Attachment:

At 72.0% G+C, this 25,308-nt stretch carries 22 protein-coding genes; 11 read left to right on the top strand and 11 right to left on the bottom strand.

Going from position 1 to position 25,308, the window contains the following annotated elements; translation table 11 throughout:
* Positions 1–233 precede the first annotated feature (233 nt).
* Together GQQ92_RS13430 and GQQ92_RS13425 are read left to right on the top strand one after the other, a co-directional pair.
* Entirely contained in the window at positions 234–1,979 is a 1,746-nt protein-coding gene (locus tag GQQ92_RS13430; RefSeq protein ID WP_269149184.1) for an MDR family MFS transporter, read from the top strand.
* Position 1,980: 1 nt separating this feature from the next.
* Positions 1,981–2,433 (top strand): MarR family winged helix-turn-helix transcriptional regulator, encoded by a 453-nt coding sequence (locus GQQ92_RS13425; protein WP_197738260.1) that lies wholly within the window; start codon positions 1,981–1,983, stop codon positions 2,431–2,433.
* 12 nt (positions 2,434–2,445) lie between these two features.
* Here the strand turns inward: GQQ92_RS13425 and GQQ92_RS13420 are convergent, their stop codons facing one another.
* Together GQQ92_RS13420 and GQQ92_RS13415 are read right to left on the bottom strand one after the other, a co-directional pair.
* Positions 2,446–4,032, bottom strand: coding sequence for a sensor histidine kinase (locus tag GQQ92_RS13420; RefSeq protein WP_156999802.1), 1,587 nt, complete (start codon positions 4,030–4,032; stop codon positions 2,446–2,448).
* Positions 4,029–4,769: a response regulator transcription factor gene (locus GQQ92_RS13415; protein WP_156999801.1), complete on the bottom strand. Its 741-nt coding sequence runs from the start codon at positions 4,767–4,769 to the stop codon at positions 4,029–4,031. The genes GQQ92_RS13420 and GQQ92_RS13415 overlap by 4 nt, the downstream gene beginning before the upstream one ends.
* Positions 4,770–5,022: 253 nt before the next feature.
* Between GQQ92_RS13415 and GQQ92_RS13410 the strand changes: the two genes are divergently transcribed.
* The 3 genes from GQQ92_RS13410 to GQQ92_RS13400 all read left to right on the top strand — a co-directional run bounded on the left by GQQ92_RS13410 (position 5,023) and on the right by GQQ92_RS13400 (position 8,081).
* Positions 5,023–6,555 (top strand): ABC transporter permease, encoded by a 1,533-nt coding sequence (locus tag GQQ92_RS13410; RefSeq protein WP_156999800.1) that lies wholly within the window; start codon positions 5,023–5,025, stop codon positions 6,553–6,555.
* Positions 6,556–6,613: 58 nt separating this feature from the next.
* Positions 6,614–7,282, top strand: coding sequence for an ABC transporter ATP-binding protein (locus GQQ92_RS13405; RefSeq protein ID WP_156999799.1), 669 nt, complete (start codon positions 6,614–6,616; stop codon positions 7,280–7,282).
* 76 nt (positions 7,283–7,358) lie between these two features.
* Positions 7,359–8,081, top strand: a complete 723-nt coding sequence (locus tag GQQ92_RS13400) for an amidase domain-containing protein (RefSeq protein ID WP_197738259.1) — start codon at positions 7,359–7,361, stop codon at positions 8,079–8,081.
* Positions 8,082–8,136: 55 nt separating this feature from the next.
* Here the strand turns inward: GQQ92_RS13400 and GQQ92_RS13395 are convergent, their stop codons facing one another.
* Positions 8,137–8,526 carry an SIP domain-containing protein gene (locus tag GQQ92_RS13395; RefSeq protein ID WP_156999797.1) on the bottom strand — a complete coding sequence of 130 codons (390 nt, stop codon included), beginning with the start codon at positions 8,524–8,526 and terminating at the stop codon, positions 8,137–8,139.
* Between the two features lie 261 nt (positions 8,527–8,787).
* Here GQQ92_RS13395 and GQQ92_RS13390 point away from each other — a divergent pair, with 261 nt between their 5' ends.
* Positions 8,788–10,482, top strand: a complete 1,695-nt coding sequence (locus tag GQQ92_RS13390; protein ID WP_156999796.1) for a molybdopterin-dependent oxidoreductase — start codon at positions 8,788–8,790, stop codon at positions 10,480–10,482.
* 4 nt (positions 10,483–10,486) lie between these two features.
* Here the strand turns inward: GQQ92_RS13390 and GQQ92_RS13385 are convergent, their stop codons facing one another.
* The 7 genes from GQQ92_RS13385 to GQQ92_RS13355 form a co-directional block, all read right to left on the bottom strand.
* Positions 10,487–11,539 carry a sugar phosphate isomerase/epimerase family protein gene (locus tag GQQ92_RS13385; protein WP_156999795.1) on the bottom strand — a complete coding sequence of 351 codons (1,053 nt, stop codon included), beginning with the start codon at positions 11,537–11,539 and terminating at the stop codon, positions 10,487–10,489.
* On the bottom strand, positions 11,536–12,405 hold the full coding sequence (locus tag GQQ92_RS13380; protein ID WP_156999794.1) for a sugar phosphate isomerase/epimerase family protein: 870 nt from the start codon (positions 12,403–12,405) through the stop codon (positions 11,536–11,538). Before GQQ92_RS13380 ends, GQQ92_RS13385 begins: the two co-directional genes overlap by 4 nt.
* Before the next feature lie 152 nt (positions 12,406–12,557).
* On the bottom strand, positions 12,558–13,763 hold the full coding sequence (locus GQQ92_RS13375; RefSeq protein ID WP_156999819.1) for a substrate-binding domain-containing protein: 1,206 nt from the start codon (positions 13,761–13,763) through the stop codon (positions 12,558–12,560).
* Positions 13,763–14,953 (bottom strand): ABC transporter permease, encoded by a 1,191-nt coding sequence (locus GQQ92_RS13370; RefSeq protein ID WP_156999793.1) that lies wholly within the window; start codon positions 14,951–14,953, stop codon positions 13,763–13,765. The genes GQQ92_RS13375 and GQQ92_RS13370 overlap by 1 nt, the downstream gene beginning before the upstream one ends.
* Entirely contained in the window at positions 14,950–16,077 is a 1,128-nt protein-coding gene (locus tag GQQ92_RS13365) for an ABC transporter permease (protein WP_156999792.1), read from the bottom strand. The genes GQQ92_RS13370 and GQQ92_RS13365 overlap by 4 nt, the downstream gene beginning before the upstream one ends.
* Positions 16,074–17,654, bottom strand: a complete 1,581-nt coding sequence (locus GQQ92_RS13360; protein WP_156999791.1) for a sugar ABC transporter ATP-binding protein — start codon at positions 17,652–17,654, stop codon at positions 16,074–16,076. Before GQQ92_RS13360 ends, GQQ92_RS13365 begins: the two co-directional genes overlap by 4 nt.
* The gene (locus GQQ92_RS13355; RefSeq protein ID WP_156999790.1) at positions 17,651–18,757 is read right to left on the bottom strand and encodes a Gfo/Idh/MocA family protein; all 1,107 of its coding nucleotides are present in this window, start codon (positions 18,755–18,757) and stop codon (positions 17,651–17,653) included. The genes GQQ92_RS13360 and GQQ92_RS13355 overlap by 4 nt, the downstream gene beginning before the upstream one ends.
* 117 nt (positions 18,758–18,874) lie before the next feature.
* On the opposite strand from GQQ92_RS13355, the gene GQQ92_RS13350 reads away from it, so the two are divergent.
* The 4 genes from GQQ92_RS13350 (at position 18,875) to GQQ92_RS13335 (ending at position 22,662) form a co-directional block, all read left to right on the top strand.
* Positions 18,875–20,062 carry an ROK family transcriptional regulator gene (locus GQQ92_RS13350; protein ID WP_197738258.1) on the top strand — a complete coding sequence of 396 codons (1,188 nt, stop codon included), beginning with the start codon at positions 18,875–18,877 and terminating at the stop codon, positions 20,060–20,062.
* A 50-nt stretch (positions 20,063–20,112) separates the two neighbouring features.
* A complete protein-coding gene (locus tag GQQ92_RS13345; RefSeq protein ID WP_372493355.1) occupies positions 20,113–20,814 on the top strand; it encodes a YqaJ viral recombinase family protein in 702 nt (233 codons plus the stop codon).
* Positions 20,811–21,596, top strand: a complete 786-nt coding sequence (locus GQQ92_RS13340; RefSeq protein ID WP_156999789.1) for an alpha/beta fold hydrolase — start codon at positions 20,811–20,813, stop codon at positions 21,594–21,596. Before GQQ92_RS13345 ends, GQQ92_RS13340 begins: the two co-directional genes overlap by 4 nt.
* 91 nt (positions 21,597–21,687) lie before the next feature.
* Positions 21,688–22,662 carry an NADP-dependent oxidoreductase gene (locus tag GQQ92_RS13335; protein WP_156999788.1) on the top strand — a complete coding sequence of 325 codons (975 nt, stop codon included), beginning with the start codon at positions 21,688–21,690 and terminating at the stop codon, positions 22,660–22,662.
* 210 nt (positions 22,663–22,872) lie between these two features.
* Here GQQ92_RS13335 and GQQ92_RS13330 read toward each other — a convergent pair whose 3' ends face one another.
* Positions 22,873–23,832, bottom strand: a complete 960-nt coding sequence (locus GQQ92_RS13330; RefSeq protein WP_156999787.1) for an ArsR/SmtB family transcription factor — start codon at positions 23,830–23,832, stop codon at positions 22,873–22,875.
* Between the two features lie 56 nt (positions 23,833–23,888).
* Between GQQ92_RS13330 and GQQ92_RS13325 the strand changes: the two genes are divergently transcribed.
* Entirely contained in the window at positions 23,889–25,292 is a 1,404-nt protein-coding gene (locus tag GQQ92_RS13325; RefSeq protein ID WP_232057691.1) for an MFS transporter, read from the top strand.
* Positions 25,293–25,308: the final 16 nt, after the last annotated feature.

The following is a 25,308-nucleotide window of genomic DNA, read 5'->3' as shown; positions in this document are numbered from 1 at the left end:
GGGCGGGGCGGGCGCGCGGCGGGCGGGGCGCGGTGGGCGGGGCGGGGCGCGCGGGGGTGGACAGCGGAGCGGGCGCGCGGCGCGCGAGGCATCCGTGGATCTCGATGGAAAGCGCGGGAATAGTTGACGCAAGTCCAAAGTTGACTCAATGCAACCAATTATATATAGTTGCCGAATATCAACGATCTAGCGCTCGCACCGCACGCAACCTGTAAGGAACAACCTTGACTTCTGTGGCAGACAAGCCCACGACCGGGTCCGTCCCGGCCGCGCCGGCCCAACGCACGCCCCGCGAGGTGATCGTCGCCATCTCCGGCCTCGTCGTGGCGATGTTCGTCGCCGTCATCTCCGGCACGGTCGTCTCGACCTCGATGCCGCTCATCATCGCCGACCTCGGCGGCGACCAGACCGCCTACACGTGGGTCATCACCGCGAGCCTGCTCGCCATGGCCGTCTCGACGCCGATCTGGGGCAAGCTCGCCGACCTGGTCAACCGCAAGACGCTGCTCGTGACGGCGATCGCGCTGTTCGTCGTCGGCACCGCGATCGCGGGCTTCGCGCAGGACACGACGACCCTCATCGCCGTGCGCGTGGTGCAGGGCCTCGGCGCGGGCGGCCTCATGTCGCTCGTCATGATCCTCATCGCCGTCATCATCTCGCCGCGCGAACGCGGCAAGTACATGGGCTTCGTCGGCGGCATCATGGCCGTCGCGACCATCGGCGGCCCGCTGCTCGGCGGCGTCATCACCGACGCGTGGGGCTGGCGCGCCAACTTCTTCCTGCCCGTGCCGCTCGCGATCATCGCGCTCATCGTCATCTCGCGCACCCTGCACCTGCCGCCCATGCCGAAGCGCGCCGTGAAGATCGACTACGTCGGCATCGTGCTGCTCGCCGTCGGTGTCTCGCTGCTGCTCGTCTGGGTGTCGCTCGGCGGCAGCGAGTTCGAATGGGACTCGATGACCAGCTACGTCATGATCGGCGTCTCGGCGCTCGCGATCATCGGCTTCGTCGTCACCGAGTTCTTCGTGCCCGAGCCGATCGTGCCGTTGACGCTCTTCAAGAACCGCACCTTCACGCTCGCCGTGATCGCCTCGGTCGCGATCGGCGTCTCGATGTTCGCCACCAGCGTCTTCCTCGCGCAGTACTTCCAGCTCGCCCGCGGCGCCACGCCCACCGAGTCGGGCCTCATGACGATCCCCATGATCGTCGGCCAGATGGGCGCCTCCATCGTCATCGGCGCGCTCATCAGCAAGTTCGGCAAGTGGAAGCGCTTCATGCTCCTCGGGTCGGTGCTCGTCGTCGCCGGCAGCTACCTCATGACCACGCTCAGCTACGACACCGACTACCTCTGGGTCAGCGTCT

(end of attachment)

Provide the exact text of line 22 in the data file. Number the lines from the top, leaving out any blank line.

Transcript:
* Here the strand turns inward: GQQ92_RS13400 and GQQ92_RS13395 are convergent, their stop codons facing one another.